[diggers350] Urgent Action Needed: Somerset County Farms Under Threat

David Bangs dave.bangs at virgin.net
Tue Dec 8 10:35:11 GMT 2009

It is terrible that you are now faced with the loss of the Somerset County Farms, just as they have been lost in so many other counties over the last few decades. Here in both West and East Sussex there are no longer any County Smallholdings, as a result of the sale of the last farms to their tenants or upon the cessation of the tenancies. 

Here in Sussex, though, we have won two important fights for the retention of farmed countryside in local authority ownership. In Worthing we won (last week) a sharp campaign to retain a 177 acre farm (part of the council's 400 plus acre downland estate) and in Brighton we won the battle in 1994-5 for the retention of the 13,000 plus acre downland estate. The grounds on which we won were chiefly around conservation (of species-rich down pasture and other semi-natural & cultural features) and public access, though issues of finance and and sustainable agriculture played a secondary part. Both campaigns were very popular and had high levels of support in the local communities. 

My memory of my small engagement with the CC Smallholdings issue at that time was that those County Councils which were positively investing in, enhancing, and committing to the future of their estates (like Cambridgeshire and some other E Anglian Councils) were visualising their farms as providing a much wider range of services than just democratic access to farming (the farming ladder). They were supporting new public access, wildlife and landscape enhancement. Certainly these were the reasons that brought the urban public behind us in the 2 successful Sussex campaigns. 

I think you must be doing all these things already, but I can say that that is the right way to win...argue for democracy in access not just to farming but to nature and the countryside...and argue for biodiversity and landscape conservation as CENTRAL concerns. 

Lastly, we were helped in Brighton by the fact that the capital receipts would have been so reduced by the fact that none of the farmland was in hand. All of the farms had tenants on full agricultural tenancies and receipts would have been halved for that reason. That argument applies in Somerset, too, though in a weaker form becos of the 'for one life only' nature of CC Smallholding tenancies.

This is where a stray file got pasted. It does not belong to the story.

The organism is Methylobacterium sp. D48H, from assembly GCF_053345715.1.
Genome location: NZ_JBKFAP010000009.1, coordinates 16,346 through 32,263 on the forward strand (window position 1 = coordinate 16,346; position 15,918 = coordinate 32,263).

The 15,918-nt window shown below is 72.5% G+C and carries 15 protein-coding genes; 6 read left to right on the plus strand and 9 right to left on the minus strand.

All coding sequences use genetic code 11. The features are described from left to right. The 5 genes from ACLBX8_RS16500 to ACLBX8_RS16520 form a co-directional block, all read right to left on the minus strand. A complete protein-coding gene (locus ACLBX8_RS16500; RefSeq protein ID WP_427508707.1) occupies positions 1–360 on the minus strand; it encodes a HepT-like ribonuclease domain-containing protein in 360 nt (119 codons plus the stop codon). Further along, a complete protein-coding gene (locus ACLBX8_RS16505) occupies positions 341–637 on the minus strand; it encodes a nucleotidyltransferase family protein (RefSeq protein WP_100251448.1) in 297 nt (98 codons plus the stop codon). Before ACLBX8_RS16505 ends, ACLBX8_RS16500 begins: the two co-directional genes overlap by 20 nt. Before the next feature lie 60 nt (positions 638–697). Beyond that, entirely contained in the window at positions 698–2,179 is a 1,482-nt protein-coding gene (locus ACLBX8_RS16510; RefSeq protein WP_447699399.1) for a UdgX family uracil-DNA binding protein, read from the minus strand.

Still, this will be a fire sale with very poor returns.

After the success of our Brighton campaign in 1995 I did a survey of all British local authorities (with the help of a small grant from the Open Spaces Society) to ascertain the trends in local authority ownership of the countryside. There were two very clear and opposing trends. ONE was a trend for the continuing acquisition of land of wildlife, landscape and recreational value by local councils, chiefly on a District and Borough level. And the OTHER was the continuing trend for the County Councils to sell their Smallholdings Estates. 

There was a clear geographical divide, too. In the English lowland counties of East Anglia, the midlands, and eastern England the CC Smallholdings were the main public and quasi-public sector farmholdings. The conservation bodies that in the south east and south west and parts of the uplands had such large landholdings (the Nat Trust, C Wildlife Trusts, Woodland Trust, and some local authorities) had no significant presence in the lowlands.

Public values in toto were represented by the CC Smallholdings in the lowlands, just as public values tended to be represented in public consciousness by the conservation and amenity landholders in the other half of Britain.

Plainly the future lies in uniting both aspects in a single project, despite the tensions and secondary contradictions that exist between them,

All power to your vital campaign

Dave Bangs

  ----- Original Message ----- 
  From: dansunrise2009 
  To: diggers350 at yahoogroups.com 
  Sent: Tuesday, December 08, 2009 12:39 AM
  Subject: [diggers350] Urgent Action Needed: Somerset County Farms Under Threat

  Today/Tomorrow (Tuesday 8th December), the Conservative administration of Somerset County Council plan to meet in secret to decide whether to accept a proposal to sell off, with immediate effect, ALL County Farms. 

  This will be to the highest bidder at auction. The aim is to raise short term funds...obviously at the cost of the future food security of Somerset, and in opposition to their moral responsibilities as custodians of an entrusted estate. The County Farm estate is a community asset. SCC have been stripping it for years, but this will be the final nail in the coffin. It stands in direct opposition to last weeks NFU South West report on the value of County Farms - http://www.nfuonline.com/x43591.xml

  Anybody in Somerset who wishes to oppose this, please get in touch ASAP. Tonight, at a meeting of Somerset Land and Food, representatives of groups including the Soil Association, Wessex Community Assets, Somerset Community Food, Somerset Primary Care Trust and many others, all agreed to oppose the move with a united voice.

  Email dansunrise at gmail.com if you feel you can help in this campaign. Otherwise, write to the press, your local member and shout it out everywhere you can. 


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